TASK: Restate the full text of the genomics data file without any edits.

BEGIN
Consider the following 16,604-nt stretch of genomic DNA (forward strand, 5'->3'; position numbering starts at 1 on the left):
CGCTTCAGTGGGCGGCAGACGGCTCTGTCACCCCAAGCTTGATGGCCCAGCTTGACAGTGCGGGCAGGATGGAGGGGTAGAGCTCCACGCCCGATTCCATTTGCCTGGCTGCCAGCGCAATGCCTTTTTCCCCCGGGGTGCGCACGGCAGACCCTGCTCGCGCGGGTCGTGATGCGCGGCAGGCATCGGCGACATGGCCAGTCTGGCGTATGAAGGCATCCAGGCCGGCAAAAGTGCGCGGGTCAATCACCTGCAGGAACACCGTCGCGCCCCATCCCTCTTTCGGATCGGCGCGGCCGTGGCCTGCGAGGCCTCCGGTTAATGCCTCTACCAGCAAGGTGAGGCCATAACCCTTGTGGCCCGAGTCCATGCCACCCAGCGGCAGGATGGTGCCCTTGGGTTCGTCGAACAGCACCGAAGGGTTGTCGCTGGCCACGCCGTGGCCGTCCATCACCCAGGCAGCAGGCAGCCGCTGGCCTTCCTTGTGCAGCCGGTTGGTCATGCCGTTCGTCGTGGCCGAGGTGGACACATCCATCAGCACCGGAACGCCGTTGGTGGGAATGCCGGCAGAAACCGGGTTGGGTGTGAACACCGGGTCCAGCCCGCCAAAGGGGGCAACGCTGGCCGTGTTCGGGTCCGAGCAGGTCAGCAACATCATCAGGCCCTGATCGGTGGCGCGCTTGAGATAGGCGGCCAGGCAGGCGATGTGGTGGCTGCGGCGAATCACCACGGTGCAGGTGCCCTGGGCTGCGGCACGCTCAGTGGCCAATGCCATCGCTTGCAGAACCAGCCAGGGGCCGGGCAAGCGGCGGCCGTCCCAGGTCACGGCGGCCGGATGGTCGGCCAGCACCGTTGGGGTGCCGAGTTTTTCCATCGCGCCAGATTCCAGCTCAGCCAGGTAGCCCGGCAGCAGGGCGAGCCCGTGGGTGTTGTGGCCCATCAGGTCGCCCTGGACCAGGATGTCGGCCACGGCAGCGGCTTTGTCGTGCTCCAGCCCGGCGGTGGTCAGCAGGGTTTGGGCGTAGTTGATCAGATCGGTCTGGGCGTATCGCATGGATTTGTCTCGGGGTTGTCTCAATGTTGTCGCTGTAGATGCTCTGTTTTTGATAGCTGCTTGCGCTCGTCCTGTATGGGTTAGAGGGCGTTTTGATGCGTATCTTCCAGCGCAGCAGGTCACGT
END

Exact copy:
Consider the following 16,604-nt stretch of genomic DNA (forward strand, 5'->3'; position numbering starts at 1 on the left):
CGCTTCAGTGGGCGGCAGACGGCTCTGTCACCCCAAGCTTGATGGCCCAGCTTGACAGTGCGGGCAGGATGGAGGGGTAGAGCTCCACGCCCGATTCCATTTGCCTGGCTGCCAGCGCAATGCCTTTTTCCCCCGGGGTGCGCACGGCAGACCCTGCTCGCGCGGGTCGTGATGCGCGGCAGGCATCGGCGACATGGCCAGTCTGGCGTATGAAGGCATCCAGGCCGGCAAAAGTGCGCGGGTCAATCACCTGCAGGAACACCGTCGCGCCCCATCCCTCTTTCGGATCGGCGCGGCCGTGGCCTGCGAGGCCTCCGGTTAATGCCTCTACCAGCAAGGTGAGGCCATAACCCTTGTGGCCCGAGTCCATGCCACCCAGCGGCAGGATGGTGCCCTTGGGTTCGTCGAACAGCACCGAAGGGTTGTCGCTGGCCACGCCGTGGCCGTCCATCACCCAGGCAGCAGGCAGCCGCTGGCCTTCCTTGTGCAGCCGGTTGGTCATGCCGTTCGTCGTGGCCGAGGTGGACACATCCATCAGCACCGGAACGCCGTTGGTGGGAATGCCGGCAGAAACCGGGTTGGGTGTGAACACCGGGTCCAGCCCGCCAAAGGGGGCAACGCTGGCCGTGTTCGGGTCCGAGCAGGTCAGCAACATCATCAGGCCCTGATCGGTGGCGCGCTTGAGATAGGCGGCCAGGCAGGCGATGTGGTGGCTGCGGCGAATCACCACGGTGCAGGTGCCCTGGGCTGCGGCACGCTCAGTGGCCAATGCCATCGCTTGCAGAACCAGCCAGGGGCCGGGCAAGCGGCGGCCGTCCCAGGTCACGGCGGCCGGATGGTCGGCCAGCACCGTTGGGGTGCCGAGTTTTTCCATCGCGCCAGATTCCAGCTCAGCCAGGTAGCCCGGCAGCAGGGCGAGCCCGTGGGTGTTGTGGCCCATCAGGTCGCCCTGGACCAGGATGTCGGCCACGGCAGCGGCTTTGTCGTGCTCCAGCCCGGCGGTGGTCAGCAGGGTTTGGGCGTAGTTGATCAGATCGGTCTGGGCGTATCGCATGGATTTGTCTCGGGGTTGTCTCAATGTTGTCGCTGTAGATGCTCTGTTTTTGATAGCTGCTTGCGCTCGTCCTGTATGGGTTAGAGGGCGTTTTGATGCGTATCTTCCAGCGCAGCAGGTCACGT